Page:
The legislative chambers inside the Omaha/Douglas County Civic Center.

The Omaha City Council and Douglas County Board of Commissioners met Tuesday to again dole millions of dollars out to help struggling businesses and citizens still reeling from the effects of COVID-19.

One of the industries hit hardest by COVID-19, hotels, are set to receive nearly $4.5 million in funding from the American Rescue Plan Act (ARPA). The Omaha City Council unanimously approved the agreement to distribute that money among 46 area hotels during Tuesday’s meeting.

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Deborah Ward, executive director of the Omaha Convention and Visitors Bureau, said hotel revenue in Omaha declined by 51% in 2020, and it was still down 8% in 2021. The pandemic resulted in a $343 million loss in visitor spending in 2020, she said. Ward also said it wiped out a decade of growth.

“Each hotel has their own story,” Ward said. “There are hotels where sidewalks and parking lots need fixing, rooms that are in need of repair, HVAC and ventilation systems that need replacing.”

Ward said the money would stimulate not only the tourism industry, but it would also provide jobs for electricians, plumbers and concrete layers.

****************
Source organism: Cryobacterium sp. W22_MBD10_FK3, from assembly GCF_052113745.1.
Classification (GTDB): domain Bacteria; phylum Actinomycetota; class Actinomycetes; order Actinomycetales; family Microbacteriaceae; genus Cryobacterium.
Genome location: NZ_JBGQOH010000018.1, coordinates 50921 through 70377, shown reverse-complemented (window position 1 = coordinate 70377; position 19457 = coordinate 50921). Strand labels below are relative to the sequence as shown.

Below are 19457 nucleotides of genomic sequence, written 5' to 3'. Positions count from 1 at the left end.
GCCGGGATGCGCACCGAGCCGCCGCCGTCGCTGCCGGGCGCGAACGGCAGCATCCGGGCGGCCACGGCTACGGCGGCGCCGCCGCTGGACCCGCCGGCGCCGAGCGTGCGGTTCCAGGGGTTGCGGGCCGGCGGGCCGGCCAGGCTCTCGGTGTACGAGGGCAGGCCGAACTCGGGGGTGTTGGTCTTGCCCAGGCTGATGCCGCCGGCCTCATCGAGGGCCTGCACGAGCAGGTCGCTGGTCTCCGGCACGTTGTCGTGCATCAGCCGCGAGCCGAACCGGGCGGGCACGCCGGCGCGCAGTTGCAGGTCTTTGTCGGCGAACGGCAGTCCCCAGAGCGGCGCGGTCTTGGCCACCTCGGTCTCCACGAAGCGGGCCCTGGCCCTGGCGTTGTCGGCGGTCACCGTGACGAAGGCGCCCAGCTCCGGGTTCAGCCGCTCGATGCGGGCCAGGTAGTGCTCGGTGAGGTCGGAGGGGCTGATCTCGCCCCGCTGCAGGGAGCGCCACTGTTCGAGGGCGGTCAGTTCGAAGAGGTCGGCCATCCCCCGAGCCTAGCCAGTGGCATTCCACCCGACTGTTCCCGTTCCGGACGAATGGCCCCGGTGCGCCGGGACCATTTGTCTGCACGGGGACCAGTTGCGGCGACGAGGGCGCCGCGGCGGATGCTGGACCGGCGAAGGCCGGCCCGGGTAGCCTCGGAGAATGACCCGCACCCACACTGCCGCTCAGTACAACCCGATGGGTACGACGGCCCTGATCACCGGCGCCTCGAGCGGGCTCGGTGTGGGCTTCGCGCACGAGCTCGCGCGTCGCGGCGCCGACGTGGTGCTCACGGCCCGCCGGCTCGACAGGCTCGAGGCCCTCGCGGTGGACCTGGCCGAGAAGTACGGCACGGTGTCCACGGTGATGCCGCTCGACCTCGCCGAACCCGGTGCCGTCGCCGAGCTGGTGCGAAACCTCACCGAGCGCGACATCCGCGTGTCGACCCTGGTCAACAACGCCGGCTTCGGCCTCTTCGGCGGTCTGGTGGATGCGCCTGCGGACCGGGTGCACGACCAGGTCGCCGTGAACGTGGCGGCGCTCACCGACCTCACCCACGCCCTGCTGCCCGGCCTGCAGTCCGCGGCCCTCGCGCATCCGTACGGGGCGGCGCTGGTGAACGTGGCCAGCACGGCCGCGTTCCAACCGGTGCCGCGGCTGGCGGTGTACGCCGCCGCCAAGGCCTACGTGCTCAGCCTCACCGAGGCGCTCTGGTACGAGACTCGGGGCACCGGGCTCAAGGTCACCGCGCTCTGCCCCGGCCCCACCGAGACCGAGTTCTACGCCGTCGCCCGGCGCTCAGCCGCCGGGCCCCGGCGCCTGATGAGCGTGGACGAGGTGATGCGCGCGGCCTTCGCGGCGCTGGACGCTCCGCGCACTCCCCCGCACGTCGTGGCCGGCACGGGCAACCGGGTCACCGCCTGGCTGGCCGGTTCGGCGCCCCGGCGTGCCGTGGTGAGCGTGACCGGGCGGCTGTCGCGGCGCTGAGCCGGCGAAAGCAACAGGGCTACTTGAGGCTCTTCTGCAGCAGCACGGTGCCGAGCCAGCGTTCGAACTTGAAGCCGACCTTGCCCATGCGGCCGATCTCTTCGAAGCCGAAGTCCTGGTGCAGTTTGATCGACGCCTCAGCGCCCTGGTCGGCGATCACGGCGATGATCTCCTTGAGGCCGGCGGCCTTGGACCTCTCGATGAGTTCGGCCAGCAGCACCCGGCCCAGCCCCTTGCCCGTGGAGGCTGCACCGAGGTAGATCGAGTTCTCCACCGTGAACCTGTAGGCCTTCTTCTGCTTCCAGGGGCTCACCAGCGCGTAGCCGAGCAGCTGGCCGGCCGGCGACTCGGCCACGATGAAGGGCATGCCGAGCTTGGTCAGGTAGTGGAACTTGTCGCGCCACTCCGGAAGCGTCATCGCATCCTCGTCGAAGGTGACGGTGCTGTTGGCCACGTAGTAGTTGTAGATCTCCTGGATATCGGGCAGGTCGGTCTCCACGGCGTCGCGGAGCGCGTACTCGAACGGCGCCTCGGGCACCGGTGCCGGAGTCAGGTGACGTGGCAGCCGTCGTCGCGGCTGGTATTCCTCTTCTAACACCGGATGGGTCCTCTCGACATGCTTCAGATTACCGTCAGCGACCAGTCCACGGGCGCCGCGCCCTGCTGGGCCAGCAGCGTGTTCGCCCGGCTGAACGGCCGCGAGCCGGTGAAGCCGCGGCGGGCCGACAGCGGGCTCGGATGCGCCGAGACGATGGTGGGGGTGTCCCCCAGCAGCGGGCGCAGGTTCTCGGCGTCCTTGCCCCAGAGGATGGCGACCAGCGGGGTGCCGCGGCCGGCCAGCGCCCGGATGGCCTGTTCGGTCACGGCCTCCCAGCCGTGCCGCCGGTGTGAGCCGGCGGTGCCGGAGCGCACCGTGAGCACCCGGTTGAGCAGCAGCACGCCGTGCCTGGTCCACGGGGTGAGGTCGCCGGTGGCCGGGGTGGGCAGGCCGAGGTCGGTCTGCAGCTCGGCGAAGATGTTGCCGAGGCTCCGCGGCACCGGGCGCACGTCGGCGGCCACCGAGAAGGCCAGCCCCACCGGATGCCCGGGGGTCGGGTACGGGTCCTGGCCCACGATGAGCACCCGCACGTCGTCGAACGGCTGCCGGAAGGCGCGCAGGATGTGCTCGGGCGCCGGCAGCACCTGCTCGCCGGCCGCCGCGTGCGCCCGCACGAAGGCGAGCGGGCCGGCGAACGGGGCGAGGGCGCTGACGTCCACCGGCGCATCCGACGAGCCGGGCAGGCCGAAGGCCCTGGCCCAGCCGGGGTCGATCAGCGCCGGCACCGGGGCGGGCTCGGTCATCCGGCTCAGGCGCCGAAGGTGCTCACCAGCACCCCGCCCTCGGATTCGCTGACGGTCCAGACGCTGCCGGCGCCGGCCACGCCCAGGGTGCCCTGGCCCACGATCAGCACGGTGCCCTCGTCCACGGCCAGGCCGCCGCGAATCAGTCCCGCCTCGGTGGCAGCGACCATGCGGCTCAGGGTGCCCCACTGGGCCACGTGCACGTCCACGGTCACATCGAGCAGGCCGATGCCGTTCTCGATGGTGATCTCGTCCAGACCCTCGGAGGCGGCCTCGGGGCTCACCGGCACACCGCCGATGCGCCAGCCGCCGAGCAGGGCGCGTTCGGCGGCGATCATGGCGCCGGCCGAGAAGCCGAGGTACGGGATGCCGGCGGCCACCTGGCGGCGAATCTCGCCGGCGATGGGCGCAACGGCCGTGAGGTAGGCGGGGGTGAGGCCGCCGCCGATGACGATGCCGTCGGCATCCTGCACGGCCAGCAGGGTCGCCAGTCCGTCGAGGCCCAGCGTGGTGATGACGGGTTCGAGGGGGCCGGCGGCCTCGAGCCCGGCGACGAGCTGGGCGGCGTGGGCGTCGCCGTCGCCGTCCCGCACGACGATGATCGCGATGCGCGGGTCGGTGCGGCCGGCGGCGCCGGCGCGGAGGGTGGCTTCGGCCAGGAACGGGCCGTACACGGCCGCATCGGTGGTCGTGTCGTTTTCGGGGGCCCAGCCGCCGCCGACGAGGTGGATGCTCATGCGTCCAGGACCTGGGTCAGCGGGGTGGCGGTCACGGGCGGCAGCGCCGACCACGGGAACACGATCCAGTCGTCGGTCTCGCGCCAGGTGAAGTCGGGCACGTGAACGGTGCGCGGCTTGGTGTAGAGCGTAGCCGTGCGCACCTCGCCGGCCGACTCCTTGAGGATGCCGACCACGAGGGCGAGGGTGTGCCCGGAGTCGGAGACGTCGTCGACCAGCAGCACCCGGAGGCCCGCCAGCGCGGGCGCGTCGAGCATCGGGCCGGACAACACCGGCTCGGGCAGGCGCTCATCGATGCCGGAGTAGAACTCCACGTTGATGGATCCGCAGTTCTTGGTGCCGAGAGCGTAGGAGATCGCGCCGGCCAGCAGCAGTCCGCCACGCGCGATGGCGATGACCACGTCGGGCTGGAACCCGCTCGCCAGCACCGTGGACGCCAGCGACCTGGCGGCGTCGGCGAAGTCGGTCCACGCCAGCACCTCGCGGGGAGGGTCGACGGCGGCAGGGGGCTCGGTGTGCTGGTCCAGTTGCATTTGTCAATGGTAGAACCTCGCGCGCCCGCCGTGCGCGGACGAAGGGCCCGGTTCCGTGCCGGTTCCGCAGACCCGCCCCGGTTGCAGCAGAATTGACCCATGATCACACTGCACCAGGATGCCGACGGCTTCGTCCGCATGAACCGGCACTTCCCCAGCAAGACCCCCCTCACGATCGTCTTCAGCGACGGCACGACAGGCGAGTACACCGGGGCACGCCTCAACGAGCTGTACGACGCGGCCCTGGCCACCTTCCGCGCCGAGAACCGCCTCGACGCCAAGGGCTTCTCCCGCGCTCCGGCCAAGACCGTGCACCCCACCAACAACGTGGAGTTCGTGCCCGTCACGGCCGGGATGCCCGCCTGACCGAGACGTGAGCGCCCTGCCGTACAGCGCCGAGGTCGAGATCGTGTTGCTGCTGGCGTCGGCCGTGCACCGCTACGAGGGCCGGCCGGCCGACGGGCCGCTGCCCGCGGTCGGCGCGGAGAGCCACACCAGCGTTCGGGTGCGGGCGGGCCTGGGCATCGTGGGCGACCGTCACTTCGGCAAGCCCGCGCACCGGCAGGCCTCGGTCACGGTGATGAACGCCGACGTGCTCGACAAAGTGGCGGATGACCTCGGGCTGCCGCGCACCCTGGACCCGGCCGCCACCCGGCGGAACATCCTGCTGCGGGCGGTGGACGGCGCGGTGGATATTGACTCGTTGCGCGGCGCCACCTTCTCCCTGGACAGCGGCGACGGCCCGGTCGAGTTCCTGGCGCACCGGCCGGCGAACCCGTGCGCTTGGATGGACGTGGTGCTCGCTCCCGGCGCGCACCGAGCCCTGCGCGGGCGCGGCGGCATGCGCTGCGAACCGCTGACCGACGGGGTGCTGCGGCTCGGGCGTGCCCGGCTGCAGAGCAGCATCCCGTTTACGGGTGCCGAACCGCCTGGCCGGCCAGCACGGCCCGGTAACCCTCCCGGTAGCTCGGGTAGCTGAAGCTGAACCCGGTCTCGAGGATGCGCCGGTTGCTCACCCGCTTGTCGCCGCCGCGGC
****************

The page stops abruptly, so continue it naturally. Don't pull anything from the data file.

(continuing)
A total of 68 hotels were eligible for the funding, but only 46 applied and qualified. Councilmember Brinker Harding said the rest of the money that was budgeted for hotels can go “back in the pot” for other projects. 

The city’s Emergency Rental Assistance program was approved for an additional $11 million by the U.S. Treasury. Metro Area Continuum of Care for the Homeless (MACCH) will continue to operate the program after the agreement was amended by the City Council Tuesday. MACCH has distributed over $50 million in rental assistance throughout the pandemic. 

Landlords and tenants can apply for the money, which goes directly to the landlord to cover rent. The money can also be used to pay for utilities, which city planner Bill Lukash said accounts for about $4 million of the money spent so far. Councilmember Vinny Palermo said there isn’t enough awareness of the utility assistance.

Palermo said he spoke with four employees at MUD who weren’t aware that assistance was available. He said these are the people who shut off people’s utilities. 

“There’s a lot of people without gas and water and power right now, but there’s money in the bank to pay for this,” Palermo said.

Heather Tomczak from MACCH said they started an ad campaign this week to raise awareness.

The Douglas County Board of Commissioners also met Tuesday to approve $30,000 in ARPA funding to the Intercultural Senior Center to provide mental healthcare for senior immigrants. 

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The allocation was made by Commissioner PJ Morgan, although the center isn’t in his district. Morgan said he visited the facility after Commissioner Roger Garcia mentioned it to him.

“I just have a great respect for what they’re doing,” Morgan said. “We just really need to work at [mental health] in all areas.” 

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